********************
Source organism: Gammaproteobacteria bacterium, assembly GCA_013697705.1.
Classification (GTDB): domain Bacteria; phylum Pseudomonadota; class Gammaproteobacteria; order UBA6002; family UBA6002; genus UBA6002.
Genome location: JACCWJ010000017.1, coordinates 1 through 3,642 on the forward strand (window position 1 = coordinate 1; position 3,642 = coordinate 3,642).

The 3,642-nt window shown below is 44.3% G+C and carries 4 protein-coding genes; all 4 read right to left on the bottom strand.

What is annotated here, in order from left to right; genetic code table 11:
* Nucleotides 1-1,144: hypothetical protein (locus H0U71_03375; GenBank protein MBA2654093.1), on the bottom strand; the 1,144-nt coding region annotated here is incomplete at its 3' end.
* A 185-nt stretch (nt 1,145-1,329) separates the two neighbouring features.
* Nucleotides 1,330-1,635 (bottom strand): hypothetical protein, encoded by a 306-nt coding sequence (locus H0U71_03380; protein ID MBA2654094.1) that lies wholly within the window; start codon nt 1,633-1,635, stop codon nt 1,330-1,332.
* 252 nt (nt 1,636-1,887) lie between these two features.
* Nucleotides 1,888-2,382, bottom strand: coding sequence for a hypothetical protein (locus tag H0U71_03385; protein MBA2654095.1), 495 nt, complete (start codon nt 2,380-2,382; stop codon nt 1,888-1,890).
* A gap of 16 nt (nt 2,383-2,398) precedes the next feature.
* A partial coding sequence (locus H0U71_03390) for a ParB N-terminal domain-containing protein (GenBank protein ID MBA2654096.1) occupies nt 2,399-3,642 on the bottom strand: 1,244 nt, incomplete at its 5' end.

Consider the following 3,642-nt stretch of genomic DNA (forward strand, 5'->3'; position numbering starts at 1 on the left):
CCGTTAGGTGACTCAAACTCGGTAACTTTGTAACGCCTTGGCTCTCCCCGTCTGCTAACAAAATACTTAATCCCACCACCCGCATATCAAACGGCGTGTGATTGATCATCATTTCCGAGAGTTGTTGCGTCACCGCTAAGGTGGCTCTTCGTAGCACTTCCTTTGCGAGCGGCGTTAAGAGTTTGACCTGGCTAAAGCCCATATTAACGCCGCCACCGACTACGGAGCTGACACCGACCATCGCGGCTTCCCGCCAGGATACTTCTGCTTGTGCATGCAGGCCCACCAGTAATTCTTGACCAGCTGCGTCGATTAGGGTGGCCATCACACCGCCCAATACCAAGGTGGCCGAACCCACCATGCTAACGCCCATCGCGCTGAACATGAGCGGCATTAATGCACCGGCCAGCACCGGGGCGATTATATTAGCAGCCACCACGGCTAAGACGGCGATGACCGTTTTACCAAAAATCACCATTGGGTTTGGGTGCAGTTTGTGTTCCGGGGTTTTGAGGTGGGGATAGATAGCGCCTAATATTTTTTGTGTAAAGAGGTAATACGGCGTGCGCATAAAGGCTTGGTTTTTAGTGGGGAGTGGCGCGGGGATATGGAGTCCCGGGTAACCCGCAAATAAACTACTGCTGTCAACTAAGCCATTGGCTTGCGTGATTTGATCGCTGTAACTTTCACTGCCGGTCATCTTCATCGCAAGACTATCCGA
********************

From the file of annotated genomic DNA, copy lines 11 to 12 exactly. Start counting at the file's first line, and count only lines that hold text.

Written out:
* A gap of 16 nt (nt 2,383-2,398) precedes the next feature.
* A partial coding sequence (locus H0U71_03390) for a ParB N-terminal domain-containing protein (GenBank protein ID MBA2654096.1) occupies nt 2,399-3,642 on the bottom strand: 1,244 nt, incomplete at its 5' end.